/DRM, the uncertain future of gaming

DRM, the uncertain future of gaming

In lieu of recent events, myself, being an avid gamer is troubled by the seemingly endless dispute over “always-on” video games. Xbox 360 controllers.  Photo credit: Rodrigo Denúbila, used under a Creative Commons license.

DRM or Digital Rights Management, is an access control technology used by video game and software developers to limit the use of content after an initial sell; “always-online” is a DRM used to inhibit undesirable use of video game content, and has struck up quite the controversy.

First came Diablo III, a seemingly flawless return to dungeon crawling that made the franchise famous in the late 1990s. When the 2012 reboot was released it was the fastest selling PC video game to date, selling over 3.5 million copies within the first twenty-four hours of release, according to Blizzard Entertainment.

Because of the use of DRM and an “always-online” restriction, the Diablo III servers were overloaded. Users began to experience errors including “error 37” which reads, “The servers are busy at this time. Please try again later (error 37). This made the game unplayable for those effected.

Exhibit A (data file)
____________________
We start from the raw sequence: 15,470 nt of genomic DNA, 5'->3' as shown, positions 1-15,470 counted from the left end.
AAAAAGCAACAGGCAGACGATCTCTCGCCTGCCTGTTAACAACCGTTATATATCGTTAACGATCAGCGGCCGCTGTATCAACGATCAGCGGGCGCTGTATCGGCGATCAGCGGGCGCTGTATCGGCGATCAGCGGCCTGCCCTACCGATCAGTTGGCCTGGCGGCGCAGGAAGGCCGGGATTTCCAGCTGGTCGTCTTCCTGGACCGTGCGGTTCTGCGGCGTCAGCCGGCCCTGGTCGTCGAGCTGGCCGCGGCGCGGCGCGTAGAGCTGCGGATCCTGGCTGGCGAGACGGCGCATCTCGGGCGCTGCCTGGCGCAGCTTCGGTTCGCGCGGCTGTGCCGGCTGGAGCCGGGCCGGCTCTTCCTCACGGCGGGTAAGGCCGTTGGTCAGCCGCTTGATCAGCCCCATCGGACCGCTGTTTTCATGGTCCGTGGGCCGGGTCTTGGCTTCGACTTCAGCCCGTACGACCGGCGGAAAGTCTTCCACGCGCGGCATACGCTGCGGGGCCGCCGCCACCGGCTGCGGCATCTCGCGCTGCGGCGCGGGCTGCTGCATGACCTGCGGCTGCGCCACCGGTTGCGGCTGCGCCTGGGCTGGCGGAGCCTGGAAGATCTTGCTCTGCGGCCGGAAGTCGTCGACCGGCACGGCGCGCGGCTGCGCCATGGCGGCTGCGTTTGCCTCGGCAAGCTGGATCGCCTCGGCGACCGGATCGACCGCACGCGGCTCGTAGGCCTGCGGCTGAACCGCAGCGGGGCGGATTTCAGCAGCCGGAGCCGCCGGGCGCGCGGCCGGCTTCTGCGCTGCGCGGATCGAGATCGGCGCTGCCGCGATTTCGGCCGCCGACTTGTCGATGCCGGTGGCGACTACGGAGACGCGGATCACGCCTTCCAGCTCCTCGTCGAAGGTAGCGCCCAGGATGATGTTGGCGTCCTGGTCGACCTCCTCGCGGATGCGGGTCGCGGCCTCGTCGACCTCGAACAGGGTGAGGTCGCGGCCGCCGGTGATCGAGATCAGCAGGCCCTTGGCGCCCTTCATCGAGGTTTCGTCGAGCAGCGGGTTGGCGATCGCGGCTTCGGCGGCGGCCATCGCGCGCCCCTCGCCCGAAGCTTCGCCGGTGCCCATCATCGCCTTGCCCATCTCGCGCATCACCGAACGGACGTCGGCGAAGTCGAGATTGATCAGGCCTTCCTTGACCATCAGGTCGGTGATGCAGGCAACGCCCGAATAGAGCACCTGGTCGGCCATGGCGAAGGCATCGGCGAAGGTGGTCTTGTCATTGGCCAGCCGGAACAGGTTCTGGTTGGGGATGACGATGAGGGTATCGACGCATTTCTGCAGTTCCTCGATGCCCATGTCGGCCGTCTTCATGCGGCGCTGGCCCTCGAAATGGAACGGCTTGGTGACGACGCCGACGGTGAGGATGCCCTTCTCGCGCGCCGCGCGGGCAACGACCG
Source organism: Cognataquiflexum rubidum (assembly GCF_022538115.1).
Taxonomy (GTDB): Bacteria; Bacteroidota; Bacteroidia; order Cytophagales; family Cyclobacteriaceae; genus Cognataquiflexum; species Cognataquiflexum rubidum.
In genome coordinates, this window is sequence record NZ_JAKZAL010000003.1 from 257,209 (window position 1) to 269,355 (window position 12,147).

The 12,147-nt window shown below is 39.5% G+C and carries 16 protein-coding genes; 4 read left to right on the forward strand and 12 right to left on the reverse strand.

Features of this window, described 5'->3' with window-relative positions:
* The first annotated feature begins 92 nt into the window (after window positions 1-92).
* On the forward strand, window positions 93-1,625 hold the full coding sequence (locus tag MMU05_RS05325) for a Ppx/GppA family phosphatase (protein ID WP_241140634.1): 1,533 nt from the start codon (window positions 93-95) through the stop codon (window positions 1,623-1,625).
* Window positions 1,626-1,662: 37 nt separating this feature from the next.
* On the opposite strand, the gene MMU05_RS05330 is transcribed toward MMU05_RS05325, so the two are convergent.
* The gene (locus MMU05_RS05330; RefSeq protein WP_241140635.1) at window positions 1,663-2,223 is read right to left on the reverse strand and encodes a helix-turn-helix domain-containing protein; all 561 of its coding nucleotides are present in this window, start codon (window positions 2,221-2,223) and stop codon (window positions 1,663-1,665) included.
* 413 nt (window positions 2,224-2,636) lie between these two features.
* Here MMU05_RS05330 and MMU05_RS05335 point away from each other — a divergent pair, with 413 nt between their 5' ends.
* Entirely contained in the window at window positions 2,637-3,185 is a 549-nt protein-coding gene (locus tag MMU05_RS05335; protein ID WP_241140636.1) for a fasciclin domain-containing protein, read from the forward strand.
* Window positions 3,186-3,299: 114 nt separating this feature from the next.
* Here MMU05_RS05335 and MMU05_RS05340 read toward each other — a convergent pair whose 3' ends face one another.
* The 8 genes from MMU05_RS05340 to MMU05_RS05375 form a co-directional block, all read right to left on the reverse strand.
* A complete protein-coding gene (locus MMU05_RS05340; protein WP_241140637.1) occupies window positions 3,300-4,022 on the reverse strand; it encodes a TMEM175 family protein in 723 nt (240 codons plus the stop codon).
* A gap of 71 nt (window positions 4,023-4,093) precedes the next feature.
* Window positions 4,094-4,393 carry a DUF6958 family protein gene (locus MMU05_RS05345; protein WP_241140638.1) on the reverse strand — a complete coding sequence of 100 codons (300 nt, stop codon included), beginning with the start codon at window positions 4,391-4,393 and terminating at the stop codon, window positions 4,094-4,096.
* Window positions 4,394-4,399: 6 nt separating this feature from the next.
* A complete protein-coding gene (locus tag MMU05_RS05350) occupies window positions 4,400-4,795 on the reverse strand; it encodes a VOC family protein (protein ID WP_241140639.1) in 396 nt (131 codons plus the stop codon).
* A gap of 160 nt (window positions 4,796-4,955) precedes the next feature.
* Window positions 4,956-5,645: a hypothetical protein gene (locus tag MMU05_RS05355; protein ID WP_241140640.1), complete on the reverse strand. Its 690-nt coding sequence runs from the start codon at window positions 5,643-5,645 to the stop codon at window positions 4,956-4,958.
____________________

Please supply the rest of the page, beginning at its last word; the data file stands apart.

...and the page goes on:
Then came SimCity, the 2013 launch of Maxis and Electronic Art’s latest installment of its popular city creator simulation could have gone better…. a lot better.

EA’s SimCity, like Diablo, also uses an “always-on” style of DRM. When the game launched, it too had heavy server woes, caused by the fact that a user cannot play without logging on. This caused error messages just like Diablo, locking out gamers who tried to log on and play the game.

Maxis’ studio head, Lucy Bradshaw, said in an interview after the March launch with Polygon and Kotaku about SimCity, “It would take “a significant amount of engineering work from our team to rewrite the game for single player.”

But the real meat of the story comes from Youtube user UKAzzer, who modded SimCity to play the game in “debug mode.” While in this mode, players can create cities, build outside of normal boundaries and save a city’s progress, all while being completely offline. And the kicker is he only omitted two lines of code in the games programming to do so.

I am conflicted. I enjoy playing video games, and supporting the developers of games I like. But if these developers are willing to lie to me and the rest of their loyal supporters, just for a buck, why would I support a company like this? Every relationship needs trust. If we put our trust in a game developer, that game developer should put their trust in us.

Nicholas Wedyke

Managing Editor